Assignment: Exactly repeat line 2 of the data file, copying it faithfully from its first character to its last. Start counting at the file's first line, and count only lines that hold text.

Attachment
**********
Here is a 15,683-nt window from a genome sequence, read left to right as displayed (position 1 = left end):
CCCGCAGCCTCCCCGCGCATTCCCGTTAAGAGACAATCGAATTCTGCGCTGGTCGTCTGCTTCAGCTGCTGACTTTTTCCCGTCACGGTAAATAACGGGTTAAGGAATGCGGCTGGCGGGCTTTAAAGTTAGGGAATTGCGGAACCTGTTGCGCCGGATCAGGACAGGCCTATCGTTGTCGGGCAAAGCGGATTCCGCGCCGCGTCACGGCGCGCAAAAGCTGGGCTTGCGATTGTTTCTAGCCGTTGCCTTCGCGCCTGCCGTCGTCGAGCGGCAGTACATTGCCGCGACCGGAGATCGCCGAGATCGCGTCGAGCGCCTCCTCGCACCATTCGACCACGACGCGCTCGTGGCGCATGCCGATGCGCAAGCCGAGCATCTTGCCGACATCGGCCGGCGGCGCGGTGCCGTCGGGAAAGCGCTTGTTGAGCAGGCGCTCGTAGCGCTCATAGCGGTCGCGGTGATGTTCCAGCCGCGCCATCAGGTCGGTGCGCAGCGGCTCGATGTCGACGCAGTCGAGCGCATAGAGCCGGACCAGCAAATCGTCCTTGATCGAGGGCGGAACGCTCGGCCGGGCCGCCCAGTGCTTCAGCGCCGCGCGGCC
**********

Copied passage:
CCCGCAGCCTCCCCGCGCATTCCCGTTAAGAGACAATCGAATTCTGCGCTGGTCGTCTGCTTCAGCTGCTGACTTTTTCCCGTCACGGTAAATAACGGGTTAAGGAATGCGGCTGGCGGGCTTTAAAGTTAGGGAATTGCGGAACCTGTTGCGCCGGATCAGGACAGGCCTATCGTTGTCGGGCAAAGCGGATTCCGCGCCGCGTCACGGCGCGCAAAAGCTGGGCTTGCGATTGTTTCTAGCCGTTGCCTTCGCGCCTGCCGTCGTCGAGCGGCAGTACATTGCCGCGACCGGAGATCGCCGAGATCGCGTCGAGCGCCTCCTCGCACCATTCGACCACGACGCGCTCGTGGCGCATGCCGATGCGCAAGCCGAGCATCTTGCCGACATCGGCCGGCGGCGCGGTGCCGTCGGGAAAGCGCTTGTTGAGCAGGCGCTCGTAGCGCTCATAGCGGTCGCGGTGATGTTCCAGCCGCGCCATCAGGTCGGTGCGCAGCGGCTCGATGTCGACGCAGTCGAGCGCATAGAGCCGGACCAGCAAATCGTCCTTGATCGAGGGCGGAACGCTCGGCCGGGCCGCCCAGTGCTTCAGCGCCGCGCGGCC